It’s getting towards that time of year again, where have conversations with our managers about what they expect us to achieve over the upcoming year and we throw in a few “personal development goals” which won’t really matter when we’ve forgotten about them in twelve month’s time.
Somewhere personal development and annual performance have got mixed up somewhere here. Most companies base some element of their employees’ performance on how well they’ve met their goal. Personally I disagree with this. I believe there are three types of goals.
- Goals which you need to meet to successfully perform in your role
- Goals which form part of the team’s improvement plan
- Goals which are designed to help you meet your long term career aspersions.
Ideally a goal should fit in to two or even three of these. However it’s the third option, goals for personal development I want to discuss in more detail.
My grandad was a train driver, he drove everything from The Flying Scotsman to the first diesel Deltics. When he joined the railways he was given a number, everyone who subsequently joined would get a higher number. As the years went by and he progressed in his career The drivers with the lower numbers, who joined before him retired and he became the senior driver on the east coast mainline because he had the lowest number.
In today’s organisations we can’t sit and wait for the people ahead of us to retire for us to gain our promotions. I’m not suggesting that there wasn’t a lot of study involved to progress on the railway, however there was a lot more structure. If we want to progress in our careers we need to identify not only the gaps, but our long term objectives.
List a few of the people you believe are very successful. I admire Barak Obama, Dwayne Johnson, Bill Gates, and several others. None of these people became successful by chance. They envisaged their careers, their successes, and they made them happen.
Ok, enough motivational writing and comparing ourselves to famous millionaires. In his book Seven Habits of Highly Effective People, Stephen Covey advised his readers to Start With The End In Mind. In order to get a big picture view of your goals in life he suggests you write your own eulogy, or perhaps less morbidly, your retirement speech. What do you want people to say about you? What accomplishments would they list? If you find this too difficult visualise where you want to be in five years. What role do you want? What skills do you want to have?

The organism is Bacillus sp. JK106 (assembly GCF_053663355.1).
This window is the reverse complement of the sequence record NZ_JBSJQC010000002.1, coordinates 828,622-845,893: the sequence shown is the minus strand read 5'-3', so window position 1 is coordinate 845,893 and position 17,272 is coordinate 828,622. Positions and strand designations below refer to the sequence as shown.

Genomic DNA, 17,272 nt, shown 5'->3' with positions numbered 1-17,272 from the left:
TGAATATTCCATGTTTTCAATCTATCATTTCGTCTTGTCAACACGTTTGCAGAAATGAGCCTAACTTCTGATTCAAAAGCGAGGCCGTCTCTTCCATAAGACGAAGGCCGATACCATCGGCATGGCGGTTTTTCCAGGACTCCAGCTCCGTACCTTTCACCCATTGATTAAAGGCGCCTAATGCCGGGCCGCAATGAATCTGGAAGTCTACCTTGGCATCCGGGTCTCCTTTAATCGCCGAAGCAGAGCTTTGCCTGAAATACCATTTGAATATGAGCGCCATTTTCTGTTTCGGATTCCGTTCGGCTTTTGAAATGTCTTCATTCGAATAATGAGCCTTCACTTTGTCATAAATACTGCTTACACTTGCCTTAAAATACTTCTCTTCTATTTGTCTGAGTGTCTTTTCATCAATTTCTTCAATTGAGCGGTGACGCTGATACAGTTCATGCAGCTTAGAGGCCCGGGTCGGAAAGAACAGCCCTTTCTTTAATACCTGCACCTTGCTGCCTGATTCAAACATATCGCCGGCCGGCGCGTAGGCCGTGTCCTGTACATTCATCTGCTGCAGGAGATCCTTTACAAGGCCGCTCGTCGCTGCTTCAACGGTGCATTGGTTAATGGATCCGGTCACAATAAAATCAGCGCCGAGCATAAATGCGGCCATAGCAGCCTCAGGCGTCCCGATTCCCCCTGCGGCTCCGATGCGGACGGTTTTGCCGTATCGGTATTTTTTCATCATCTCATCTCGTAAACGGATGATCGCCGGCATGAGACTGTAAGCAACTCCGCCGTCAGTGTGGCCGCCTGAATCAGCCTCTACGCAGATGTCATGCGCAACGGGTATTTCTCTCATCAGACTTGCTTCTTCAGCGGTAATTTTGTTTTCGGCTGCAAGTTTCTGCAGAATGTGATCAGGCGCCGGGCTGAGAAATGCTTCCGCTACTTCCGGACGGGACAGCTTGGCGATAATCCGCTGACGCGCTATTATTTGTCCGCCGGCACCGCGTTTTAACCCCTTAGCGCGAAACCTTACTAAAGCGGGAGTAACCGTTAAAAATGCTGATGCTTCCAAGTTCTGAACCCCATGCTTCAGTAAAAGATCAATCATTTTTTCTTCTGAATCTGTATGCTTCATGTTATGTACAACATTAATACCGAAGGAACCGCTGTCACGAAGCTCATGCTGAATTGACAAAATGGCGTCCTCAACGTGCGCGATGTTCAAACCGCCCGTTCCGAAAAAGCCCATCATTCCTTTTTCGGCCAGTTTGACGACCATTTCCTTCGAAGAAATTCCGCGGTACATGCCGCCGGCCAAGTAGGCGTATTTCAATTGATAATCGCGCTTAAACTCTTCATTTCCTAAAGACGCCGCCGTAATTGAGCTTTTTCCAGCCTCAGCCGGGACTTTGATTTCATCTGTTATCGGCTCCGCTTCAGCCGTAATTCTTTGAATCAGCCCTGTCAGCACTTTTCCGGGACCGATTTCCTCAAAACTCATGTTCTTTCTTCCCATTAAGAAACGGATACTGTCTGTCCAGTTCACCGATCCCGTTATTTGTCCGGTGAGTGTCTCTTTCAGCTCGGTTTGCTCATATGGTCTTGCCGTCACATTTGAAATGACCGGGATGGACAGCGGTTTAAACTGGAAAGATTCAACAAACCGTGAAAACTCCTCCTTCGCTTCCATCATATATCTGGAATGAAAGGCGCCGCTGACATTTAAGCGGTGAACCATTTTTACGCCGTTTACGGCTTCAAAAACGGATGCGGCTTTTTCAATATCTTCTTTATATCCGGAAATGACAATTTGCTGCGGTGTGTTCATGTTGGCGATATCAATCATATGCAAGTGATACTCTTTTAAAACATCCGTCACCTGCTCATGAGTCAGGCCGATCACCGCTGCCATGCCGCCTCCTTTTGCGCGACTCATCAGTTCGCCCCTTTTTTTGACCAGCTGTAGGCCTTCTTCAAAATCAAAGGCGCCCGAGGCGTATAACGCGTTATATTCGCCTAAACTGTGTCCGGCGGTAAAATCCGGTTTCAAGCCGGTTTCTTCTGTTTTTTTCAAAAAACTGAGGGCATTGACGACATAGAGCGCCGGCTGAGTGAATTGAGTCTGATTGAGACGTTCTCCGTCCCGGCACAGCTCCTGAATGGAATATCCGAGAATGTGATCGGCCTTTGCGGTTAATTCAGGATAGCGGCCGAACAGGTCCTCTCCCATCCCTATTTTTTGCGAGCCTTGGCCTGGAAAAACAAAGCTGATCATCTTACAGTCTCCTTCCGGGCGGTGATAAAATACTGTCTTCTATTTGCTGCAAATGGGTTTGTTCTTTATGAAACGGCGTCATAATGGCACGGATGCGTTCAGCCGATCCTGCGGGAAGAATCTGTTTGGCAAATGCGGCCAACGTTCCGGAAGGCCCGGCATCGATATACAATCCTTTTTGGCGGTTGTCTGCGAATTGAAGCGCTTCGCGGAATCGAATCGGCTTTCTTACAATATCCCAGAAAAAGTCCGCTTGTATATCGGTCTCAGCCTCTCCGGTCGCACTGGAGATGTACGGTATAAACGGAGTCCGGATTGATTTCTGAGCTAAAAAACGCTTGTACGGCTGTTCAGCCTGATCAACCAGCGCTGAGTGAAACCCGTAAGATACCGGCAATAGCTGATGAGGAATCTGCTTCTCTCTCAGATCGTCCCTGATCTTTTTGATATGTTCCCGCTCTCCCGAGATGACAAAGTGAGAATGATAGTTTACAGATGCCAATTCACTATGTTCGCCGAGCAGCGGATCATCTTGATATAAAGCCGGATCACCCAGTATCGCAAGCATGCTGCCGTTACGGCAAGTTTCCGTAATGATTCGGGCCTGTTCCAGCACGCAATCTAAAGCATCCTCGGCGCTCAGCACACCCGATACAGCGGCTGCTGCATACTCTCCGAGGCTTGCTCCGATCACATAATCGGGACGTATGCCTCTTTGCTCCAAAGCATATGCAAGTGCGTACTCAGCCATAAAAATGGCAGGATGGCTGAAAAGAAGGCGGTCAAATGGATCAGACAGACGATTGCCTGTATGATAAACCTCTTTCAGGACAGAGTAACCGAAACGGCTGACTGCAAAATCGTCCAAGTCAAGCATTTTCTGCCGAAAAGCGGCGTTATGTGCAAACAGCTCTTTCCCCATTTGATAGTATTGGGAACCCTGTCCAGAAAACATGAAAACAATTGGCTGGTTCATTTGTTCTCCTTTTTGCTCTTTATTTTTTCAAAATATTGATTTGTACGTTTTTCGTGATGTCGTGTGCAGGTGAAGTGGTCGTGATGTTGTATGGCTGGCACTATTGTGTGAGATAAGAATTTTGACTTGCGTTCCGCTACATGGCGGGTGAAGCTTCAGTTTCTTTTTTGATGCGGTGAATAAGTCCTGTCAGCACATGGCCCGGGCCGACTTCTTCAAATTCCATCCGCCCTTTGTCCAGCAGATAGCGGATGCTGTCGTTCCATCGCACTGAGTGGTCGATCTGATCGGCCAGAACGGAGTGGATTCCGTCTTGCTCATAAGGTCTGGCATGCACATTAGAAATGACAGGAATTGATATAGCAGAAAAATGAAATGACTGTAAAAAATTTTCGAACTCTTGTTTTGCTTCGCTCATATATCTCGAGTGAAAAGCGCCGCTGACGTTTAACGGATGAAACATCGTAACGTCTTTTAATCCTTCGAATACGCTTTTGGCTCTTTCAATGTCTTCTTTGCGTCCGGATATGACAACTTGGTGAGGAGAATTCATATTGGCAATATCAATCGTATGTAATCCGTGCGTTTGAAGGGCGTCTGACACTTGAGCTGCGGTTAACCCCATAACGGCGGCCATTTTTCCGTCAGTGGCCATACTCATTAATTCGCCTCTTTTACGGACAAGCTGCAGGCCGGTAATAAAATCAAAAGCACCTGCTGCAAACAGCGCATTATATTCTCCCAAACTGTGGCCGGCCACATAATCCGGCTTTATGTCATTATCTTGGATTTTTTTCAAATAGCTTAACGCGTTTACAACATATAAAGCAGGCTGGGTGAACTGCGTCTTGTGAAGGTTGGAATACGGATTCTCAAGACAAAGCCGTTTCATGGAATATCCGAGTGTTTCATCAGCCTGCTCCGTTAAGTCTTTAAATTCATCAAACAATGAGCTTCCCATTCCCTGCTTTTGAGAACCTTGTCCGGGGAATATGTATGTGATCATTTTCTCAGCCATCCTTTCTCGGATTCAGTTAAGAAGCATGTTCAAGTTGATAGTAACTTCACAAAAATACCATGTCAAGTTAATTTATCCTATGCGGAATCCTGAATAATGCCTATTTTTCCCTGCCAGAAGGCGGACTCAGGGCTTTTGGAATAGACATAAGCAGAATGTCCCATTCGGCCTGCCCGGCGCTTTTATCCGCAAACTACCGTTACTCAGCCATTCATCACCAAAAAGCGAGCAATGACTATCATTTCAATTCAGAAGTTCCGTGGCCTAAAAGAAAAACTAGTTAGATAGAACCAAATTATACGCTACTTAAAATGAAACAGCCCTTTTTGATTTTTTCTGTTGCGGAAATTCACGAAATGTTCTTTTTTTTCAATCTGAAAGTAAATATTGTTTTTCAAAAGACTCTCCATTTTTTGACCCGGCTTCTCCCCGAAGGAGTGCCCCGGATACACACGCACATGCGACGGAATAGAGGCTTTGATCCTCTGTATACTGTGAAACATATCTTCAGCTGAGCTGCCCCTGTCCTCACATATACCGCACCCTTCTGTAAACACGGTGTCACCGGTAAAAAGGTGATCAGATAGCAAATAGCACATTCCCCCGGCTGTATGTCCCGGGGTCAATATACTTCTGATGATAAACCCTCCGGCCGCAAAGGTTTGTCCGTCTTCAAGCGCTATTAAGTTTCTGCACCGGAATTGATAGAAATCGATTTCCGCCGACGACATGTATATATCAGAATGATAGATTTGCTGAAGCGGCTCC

The next step is to break down those ambitious goals into smaller steps. For example if you want to start your own business but don’t have any knowledge of sales then you may set yourself a goal to complete a sales training course. If you want to be working as an iOS developer then perhaps you have to release your own personal app to the app store?
Lets stop assuming that major change in our lives and our careers will suddenly happen. Successes like Microsoft, the presidency, and film careers don’t happen by accident. They happen because those people took small, measured steps, and smaller goals which we set ourselves and complete on a daily basis.
This is why your annual goals are so important. They’re your commitment to your personal progression and an opportunity to seek support from your manager and organisation.
Our annual goals should reflect where we want to be in 12 month’s time, a step on the ladder of where we want to be in our grand vision. If we want to deliver on them we need to manage them, quarter by quarter, and even day by day.
This is why personally I don’t believe our personal development goals should factor into our annual performance reviews. However, as managers we want to coach people on their careers (not to mention meeting department goals). These are people’s personal and private goals and I don’t think any bonus or annual performance should be tied to those. But we work within the systems we’ve got!
So what should you do now?
- Create a vision of what world domination looks like – what’s your super goal which you want to achieve over the course of your career (this can evolve as you go, today it just acts as a lighthouse of where to aim for).
- Understand WHY you want to achieve that.
- If that’s the end goal what significant steps could you make towards that vision in the next 12 months?
- Discuss (if you wish) these 12 month goals with your manager.
- Create an annual schedule, what will those 12 month goals look like as you move through the year? How will you know if you’re on track? Schedule these times in so you don’t forget
- Reserve a little time each and every day to move one of those goals forward.
Don’t wait for that big ambitious career goal to mysteriously drop out of the sky. Make it happen, a little each day until you’re there.